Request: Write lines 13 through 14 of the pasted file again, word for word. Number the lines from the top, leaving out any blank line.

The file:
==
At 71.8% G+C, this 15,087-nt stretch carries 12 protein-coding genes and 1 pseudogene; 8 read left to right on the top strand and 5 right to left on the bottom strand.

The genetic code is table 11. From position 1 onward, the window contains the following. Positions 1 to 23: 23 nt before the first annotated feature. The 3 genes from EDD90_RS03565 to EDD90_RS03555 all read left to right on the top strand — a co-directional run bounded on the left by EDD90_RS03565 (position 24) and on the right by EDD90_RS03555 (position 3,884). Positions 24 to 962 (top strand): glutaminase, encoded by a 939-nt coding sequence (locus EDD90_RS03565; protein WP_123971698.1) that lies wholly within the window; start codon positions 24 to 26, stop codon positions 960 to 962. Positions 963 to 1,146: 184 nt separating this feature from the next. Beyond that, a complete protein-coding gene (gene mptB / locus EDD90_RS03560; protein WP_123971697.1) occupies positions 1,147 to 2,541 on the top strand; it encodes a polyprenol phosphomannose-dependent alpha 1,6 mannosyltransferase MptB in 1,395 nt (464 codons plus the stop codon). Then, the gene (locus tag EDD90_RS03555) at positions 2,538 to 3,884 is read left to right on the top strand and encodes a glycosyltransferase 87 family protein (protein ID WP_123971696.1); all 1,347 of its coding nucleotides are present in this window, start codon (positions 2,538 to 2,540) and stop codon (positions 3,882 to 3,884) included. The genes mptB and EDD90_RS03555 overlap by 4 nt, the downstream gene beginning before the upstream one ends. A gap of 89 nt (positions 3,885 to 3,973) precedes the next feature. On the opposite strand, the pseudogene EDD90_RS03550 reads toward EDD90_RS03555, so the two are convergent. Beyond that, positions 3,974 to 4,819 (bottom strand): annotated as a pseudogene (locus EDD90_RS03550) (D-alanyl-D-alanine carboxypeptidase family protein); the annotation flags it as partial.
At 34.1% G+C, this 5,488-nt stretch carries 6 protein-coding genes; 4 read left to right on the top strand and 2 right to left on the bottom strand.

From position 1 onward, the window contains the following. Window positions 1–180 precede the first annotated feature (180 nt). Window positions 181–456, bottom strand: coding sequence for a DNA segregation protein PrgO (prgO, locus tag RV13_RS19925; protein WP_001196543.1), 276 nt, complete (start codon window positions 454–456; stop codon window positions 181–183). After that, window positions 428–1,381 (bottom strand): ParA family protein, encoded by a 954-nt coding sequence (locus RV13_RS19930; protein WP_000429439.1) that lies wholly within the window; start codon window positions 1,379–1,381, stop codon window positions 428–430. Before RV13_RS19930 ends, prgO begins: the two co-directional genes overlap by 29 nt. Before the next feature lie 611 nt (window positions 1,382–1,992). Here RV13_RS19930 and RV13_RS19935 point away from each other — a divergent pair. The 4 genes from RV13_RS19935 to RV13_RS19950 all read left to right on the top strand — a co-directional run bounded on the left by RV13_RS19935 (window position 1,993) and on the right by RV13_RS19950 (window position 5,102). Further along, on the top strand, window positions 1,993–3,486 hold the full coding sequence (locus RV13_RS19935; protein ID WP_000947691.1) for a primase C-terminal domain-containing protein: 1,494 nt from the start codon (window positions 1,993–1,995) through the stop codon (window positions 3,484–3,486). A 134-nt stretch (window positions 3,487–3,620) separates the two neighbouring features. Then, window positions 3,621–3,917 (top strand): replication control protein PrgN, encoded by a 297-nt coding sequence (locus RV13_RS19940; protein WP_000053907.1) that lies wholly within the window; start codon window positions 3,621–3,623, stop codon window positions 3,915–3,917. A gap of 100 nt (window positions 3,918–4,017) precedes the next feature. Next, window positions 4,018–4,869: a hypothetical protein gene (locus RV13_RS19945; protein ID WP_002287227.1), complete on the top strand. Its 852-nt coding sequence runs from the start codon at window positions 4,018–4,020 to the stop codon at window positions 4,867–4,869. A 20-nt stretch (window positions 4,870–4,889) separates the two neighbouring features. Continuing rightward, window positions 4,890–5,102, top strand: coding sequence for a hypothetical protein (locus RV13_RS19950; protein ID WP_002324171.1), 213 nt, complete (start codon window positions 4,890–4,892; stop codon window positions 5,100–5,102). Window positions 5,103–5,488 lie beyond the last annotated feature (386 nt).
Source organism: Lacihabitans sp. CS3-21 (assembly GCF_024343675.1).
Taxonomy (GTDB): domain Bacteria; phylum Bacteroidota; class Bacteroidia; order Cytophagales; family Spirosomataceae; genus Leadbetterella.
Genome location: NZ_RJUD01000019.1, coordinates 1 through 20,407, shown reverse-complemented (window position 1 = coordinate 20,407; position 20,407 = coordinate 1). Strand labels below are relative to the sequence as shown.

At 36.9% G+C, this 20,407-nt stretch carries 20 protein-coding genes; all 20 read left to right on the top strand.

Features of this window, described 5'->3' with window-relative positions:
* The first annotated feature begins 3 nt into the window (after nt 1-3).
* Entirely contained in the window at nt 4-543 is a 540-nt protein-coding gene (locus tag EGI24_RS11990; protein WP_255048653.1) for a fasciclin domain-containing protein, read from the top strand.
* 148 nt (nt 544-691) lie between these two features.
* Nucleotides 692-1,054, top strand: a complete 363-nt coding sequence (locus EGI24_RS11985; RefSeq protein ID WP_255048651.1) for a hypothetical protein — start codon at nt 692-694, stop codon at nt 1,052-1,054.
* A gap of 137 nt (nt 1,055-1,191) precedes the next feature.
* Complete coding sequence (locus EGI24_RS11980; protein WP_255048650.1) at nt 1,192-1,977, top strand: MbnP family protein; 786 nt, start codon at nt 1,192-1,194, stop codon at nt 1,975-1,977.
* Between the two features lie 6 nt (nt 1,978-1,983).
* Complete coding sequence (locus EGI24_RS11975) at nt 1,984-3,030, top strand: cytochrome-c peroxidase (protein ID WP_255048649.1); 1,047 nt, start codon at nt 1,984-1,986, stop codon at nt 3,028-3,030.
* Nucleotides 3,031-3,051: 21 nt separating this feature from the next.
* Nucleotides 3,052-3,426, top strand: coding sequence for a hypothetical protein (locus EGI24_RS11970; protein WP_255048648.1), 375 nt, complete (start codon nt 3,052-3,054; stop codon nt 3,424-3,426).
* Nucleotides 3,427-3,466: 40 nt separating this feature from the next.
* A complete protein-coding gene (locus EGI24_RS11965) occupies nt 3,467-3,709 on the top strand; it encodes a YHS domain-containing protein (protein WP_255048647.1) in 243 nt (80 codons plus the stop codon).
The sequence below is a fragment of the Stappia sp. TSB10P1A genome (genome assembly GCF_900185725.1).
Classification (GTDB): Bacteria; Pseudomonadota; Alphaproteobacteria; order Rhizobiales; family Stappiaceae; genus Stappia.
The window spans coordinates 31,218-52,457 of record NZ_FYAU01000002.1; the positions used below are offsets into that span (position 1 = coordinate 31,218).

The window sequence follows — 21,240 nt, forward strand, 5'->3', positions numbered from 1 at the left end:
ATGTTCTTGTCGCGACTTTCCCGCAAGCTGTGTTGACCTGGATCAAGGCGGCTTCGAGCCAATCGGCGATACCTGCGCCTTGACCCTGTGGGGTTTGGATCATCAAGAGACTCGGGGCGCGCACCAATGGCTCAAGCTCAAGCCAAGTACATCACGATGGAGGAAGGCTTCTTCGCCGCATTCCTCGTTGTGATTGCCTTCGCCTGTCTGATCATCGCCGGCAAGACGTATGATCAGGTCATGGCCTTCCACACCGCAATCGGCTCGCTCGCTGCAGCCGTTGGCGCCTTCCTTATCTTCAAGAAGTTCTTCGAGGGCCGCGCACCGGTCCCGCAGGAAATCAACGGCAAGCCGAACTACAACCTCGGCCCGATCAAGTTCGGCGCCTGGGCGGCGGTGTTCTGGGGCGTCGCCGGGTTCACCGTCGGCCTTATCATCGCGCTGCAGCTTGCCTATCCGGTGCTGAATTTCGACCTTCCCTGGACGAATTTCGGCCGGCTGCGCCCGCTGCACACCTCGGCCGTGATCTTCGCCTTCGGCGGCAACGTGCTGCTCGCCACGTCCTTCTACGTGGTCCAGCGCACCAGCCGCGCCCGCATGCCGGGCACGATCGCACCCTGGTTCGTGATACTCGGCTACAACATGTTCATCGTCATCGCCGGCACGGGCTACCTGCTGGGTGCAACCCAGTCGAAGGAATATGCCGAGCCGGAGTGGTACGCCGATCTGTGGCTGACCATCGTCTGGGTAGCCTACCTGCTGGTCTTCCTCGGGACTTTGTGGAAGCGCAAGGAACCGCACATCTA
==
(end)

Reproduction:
* Nucleotides 692-1,054, top strand: a complete 363-nt coding sequence (locus EGI24_RS11985; RefSeq protein ID WP_255048651.1) for a hypothetical protein — start codon at nt 692-694, stop codon at nt 1,052-1,054.
* A gap of 137 nt (nt 1,055-1,191) precedes the next feature.